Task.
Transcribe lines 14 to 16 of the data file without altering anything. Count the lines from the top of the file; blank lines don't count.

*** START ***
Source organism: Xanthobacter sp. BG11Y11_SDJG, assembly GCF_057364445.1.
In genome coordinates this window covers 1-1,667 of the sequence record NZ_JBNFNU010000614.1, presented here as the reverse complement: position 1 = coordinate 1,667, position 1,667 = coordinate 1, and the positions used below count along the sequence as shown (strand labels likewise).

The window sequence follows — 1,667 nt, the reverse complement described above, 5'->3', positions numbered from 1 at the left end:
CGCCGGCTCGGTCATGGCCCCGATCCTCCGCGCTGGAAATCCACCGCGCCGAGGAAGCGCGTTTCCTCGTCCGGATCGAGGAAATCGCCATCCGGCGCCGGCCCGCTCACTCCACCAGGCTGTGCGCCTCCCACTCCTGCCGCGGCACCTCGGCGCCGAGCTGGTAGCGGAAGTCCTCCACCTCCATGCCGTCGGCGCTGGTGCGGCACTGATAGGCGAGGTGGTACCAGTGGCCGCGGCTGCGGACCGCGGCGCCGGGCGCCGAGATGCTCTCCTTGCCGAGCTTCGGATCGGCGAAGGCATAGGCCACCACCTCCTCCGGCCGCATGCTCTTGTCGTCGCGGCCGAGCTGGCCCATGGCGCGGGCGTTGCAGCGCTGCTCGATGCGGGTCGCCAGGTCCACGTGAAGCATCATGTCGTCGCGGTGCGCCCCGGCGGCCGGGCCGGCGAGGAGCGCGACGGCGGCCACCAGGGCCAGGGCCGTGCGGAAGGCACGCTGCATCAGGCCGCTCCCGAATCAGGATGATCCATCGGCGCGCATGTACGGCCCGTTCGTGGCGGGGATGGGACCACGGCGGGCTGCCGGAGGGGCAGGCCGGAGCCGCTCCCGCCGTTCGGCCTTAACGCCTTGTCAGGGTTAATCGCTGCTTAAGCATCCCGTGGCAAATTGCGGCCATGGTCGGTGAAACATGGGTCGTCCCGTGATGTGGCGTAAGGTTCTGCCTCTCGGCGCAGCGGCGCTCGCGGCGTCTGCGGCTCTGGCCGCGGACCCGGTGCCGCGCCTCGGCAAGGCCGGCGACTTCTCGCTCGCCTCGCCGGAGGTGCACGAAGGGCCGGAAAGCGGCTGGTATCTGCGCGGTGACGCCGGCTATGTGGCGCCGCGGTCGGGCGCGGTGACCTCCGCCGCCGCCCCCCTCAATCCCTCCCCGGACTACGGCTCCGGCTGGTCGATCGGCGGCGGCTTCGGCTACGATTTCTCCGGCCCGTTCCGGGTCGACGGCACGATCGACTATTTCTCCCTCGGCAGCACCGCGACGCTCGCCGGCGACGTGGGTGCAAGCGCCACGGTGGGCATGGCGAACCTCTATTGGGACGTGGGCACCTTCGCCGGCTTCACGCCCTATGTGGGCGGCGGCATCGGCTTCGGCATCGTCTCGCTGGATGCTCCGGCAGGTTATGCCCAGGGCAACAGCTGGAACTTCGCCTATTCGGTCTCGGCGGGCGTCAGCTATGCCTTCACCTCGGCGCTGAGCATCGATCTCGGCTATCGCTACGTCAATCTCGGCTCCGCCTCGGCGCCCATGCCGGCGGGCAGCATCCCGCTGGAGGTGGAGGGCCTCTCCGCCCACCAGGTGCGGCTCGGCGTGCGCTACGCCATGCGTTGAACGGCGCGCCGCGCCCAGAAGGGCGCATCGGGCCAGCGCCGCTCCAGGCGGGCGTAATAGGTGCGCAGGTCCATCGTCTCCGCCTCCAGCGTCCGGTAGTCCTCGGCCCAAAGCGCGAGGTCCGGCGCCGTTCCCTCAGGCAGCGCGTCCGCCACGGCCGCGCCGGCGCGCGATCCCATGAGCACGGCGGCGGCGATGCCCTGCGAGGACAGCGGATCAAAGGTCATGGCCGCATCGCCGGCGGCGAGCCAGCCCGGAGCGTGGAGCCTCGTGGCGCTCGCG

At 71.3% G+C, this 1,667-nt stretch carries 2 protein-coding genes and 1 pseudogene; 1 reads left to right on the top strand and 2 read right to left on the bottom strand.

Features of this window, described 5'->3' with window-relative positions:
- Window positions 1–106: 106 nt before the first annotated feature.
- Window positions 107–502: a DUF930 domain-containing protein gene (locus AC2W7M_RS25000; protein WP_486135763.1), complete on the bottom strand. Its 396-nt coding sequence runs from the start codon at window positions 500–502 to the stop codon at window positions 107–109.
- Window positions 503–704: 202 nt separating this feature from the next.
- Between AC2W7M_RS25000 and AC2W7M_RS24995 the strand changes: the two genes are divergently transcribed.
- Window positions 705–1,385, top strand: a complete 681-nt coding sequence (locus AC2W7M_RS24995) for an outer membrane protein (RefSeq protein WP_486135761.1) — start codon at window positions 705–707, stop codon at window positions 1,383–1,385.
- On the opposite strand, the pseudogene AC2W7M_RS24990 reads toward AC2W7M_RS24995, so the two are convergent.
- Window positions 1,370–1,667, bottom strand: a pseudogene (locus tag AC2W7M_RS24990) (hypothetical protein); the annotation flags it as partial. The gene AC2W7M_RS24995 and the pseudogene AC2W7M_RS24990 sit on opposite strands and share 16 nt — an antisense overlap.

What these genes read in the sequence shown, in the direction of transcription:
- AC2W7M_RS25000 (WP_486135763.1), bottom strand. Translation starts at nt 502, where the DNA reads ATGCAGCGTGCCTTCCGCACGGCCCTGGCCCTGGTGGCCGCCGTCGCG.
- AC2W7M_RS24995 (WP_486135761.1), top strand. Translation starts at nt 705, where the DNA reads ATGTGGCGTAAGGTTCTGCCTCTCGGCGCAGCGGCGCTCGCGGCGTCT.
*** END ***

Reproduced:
What these genes read in the sequence shown, in the direction of transcription:
- AC2W7M_RS25000 (WP_486135763.1), bottom strand. Translation starts at nt 502, where the DNA reads ATGCAGCGTGCCTTCCGCACGGCCCTGGCCCTGGTGGCCGCCGTCGCG.
- AC2W7M_RS24995 (WP_486135761.1), top strand. Translation starts at nt 705, where the DNA reads ATGTGGCGTAAGGTTCTGCCTCTCGGCGCAGCGGCGCTCGCGGCGTCT.